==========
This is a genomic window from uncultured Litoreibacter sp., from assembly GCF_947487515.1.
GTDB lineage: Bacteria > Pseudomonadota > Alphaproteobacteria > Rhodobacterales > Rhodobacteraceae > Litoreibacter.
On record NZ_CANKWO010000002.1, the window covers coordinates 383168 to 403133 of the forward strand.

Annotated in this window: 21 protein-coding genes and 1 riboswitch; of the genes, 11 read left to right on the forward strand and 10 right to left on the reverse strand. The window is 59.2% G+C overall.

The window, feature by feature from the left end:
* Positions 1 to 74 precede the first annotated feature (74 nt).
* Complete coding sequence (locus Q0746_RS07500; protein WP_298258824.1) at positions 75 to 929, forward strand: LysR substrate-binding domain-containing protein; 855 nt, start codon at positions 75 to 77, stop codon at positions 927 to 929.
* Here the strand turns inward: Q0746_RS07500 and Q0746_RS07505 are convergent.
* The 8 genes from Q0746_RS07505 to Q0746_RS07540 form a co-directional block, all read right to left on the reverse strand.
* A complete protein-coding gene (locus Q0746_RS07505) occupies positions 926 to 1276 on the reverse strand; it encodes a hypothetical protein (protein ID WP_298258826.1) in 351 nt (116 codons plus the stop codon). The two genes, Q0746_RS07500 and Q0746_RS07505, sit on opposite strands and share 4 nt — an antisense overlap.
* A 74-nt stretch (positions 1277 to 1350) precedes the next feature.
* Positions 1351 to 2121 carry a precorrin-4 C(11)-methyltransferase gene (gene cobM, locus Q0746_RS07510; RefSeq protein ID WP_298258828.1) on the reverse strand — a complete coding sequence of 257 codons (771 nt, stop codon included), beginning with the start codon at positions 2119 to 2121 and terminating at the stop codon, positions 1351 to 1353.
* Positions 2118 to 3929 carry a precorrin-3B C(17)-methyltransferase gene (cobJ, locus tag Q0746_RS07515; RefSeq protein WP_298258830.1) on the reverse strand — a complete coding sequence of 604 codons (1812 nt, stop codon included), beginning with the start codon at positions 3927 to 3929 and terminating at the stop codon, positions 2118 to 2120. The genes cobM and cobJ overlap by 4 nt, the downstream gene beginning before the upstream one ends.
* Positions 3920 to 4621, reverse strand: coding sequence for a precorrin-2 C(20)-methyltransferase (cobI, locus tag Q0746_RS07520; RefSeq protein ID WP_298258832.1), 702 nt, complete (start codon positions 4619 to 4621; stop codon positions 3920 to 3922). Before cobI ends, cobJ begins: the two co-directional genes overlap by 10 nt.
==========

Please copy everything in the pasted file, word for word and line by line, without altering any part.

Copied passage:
This is a genomic window from uncultured Litoreibacter sp., from assembly GCF_947487515.1.
GTDB lineage: Bacteria > Pseudomonadota > Alphaproteobacteria > Rhodobacterales > Rhodobacteraceae > Litoreibacter.
On record NZ_CANKWO010000002.1, the window covers coordinates 383168 to 403133 of the forward strand.

Annotated in this window: 21 protein-coding genes and 1 riboswitch; of the genes, 11 read left to right on the forward strand and 10 right to left on the reverse strand. The window is 59.2% G+C overall.

The window, feature by feature from the left end:
* Positions 1 to 74 precede the first annotated feature (74 nt).
* Complete coding sequence (locus Q0746_RS07500; protein WP_298258824.1) at positions 75 to 929, forward strand: LysR substrate-binding domain-containing protein; 855 nt, start codon at positions 75 to 77, stop codon at positions 927 to 929.
* Here the strand turns inward: Q0746_RS07500 and Q0746_RS07505 are convergent.
* The 8 genes from Q0746_RS07505 to Q0746_RS07540 form a co-directional block, all read right to left on the reverse strand.
* A complete protein-coding gene (locus Q0746_RS07505) occupies positions 926 to 1276 on the reverse strand; it encodes a hypothetical protein (protein ID WP_298258826.1) in 351 nt (116 codons plus the stop codon). The two genes, Q0746_RS07500 and Q0746_RS07505, sit on opposite strands and share 4 nt — an antisense overlap.
* A 74-nt stretch (positions 1277 to 1350) precedes the next feature.
* Positions 1351 to 2121 carry a precorrin-4 C(11)-methyltransferase gene (gene cobM, locus Q0746_RS07510; RefSeq protein ID WP_298258828.1) on the reverse strand — a complete coding sequence of 257 codons (771 nt, stop codon included), beginning with the start codon at positions 2119 to 2121 and terminating at the stop codon, positions 1351 to 1353.
* Positions 2118 to 3929 carry a precorrin-3B C(17)-methyltransferase gene (cobJ, locus tag Q0746_RS07515; RefSeq protein WP_298258830.1) on the reverse strand — a complete coding sequence of 604 codons (1812 nt, stop codon included), beginning with the start codon at positions 3927 to 3929 and terminating at the stop codon, positions 2118 to 2120. The genes cobM and cobJ overlap by 4 nt, the downstream gene beginning before the upstream one ends.
* Positions 3920 to 4621, reverse strand: coding sequence for a precorrin-2 C(20)-methyltransferase (cobI, locus tag Q0746_RS07520; RefSeq protein ID WP_298258832.1), 702 nt, complete (start codon positions 4619 to 4621; stop codon positions 3920 to 3922). Before cobI ends, cobJ begins: the two co-directional genes overlap by 10 nt.